- The Homeland Security acting inspector general announces an investigation
- The Secret Service and U.S. military are already conducting their own reviews
- Twenty-four people are linked to the scandal: 12 from the Secret Service and 12 from the military
- The incident happened before a presidential trip to the Summit of the Americas in Colombia
The acting inspector general of the Department of Homeland Security is investigating the Secret Service prostitution scandal in Colombia, in addition to four congressional committees as well as internal reviews by the agency, the military and the White House.
The top legislators on the Senate Homeland Security and Governmental Affairs Committee said Tuesday they sent a letter to Secret Service Director Mark Sullivan asking for information on the incident last month in Cartagena, Colombia, that has resulted in nine agents resigning or in the process of being forced out.
Three other Secret Service agents were cleared of serious misconduct, and the military is investigating the alleged involvement of 12 service members.
On Monday, the Homeland Security official announced his separate investigation of the incident, which embarrassed the government and raised questions of a possible security breach before President Barack Obama arrived for the Summit of the Americas.
The "field work is beginning immediately," acting Inspector General Charles Edwards said in a statement.
Meanwhile, Sullivan faced a pair of deadlines Tuesday to answer dozens of questions about the issue.
House Homeland Security Committee Chairman Peter King, R-New York, submitted 50 questions to Sullivan, while House Oversight Committee Chairman Darrell Issa and Rep. Elijah Cummings, the panel's ranking Democrat, have 10 questions they wanted answered, including a precise time line of exactly what happened in Cartagena.
"The incident in Cartagena is troubling because Secret Service agents and officers made a range of bad decisions," said a letter from Issa, R-California, and Cummings of Maryland.
The pair also sent a letter to Defense Secretary Leon Panetta requesting details of the military investigation by May 8.
In their correspondence to Panetta, Issa and Cummings said security personnel showed an "alarming lack" of "character" and "judgment."
The Senate Judiciary Committee questioned Homeland Security Secretary Janet Napolitano about the controversy at a hearing last week. On Tuesday, Sen. Joe Lieberman, an independent from Connecticut who chairs the Senate Homeland Security Committee, and ranking Republican Sen. Susan Collins said they sent Sullivan a letter Monday that also sought answers about what happened.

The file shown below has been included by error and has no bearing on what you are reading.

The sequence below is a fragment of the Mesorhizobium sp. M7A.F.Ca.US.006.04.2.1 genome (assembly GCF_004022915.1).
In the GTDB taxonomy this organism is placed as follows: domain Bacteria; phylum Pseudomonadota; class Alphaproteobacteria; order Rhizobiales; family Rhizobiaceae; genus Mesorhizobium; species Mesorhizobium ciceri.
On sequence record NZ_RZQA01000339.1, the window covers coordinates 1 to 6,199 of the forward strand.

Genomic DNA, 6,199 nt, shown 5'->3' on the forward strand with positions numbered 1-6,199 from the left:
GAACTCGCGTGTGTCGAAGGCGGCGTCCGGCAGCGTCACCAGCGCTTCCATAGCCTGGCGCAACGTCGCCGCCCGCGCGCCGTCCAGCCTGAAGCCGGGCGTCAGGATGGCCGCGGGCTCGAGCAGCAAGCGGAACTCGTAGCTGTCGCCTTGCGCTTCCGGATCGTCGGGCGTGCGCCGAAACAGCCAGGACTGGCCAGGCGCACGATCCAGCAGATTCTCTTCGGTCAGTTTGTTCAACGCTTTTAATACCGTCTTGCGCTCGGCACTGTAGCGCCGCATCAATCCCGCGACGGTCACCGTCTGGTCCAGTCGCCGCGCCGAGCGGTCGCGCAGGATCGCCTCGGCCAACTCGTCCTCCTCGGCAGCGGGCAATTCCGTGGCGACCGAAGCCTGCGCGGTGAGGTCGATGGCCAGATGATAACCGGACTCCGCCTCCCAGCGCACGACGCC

"We wish to determine whether those events were indicative of a pattern of behavior by agents or officers of the Secret Service, and need to be addressed systemically, or if they instead constituted an isolated incident warranting action only with respect to the individuals involved," said the letter from Lieberman and Collins.
The U.S. Southern Command expects to finish questioning the 12 military personnel implicated in possible wrongdoing this week before forwarding its findings to military lawyers for review, and then to Gen. Douglas Fraser, commanding general of the U.S. Southern Command, a Defense Department official said Monday.
Last week, the Secret Service distributed new rules for its agents on assignment intended to prevent a repeat of such alleged misconduct, according to two government sources familiar with the resulting investigation.
Called Enhanced Standards of Conduct, the new guidelines given to all Secret Service personnel make clear that standards of behavior required in the United States apply on missions abroad, the sources said.
Effective immediately, the new standards require detailed briefings before each trip that will include safety precautions and any necessary designations of establishments and areas that are "off limits" for Secret Service personnel, the sources said.
Also in the new standards, foreigners are banned from Secret Service hotel rooms at all times, except for hotel staff and host nation law enforcement and government officials on official business, according to the officials, and all Secret Service personnel are prohibited from going to a "nonreputable establishment."
The new standards specify that U.S. laws apply to Secret Service personnel when traveling, rendering invalid the excuse that specific activity is legal in the foreign country, the officials said.
In addition, the new guidelines allow moderate alcohol consumption when off duty, but prohibit alcohol consumption within 10 hours of reporting for duty or at any time when at the hotel where the protected official is staying, the officials explained.
An additional supervisor from the Office of Professional Responsibility will now accompany the "jump teams" that bring vehicles for motorcades and other transportation, the officials said. Agents involved in the Colombia incident were part of such a jump team.
Allegations of further transgressions by agents have emerged after the initial reports of heavy drinking and consorting with prostitutes last month before Obama arrived in Cartagena.
Recent claims include an account from El Salvador described by CNN affiliate Seatte TV station KIRO as very similar to the Colombia scandal, involving members of the Secret Service and other government agencies.
However, Panetta said last week that his department is not investigating any of its troops over the reported incident in El Salvador, while State Department spokesman Victoria Nuland said embassy staff in El Salvador were being questioned about the allegations
The Drug Enforcement Administration also is prepared to look into, "in an appropriate manner and immediately," allegations that it deems "credible" regarding its agents in El Salvador, agency spokesman Rusty Payne said. But he added that, while the DEA had seen news reports, "we are unaware of any allegations of misconduct."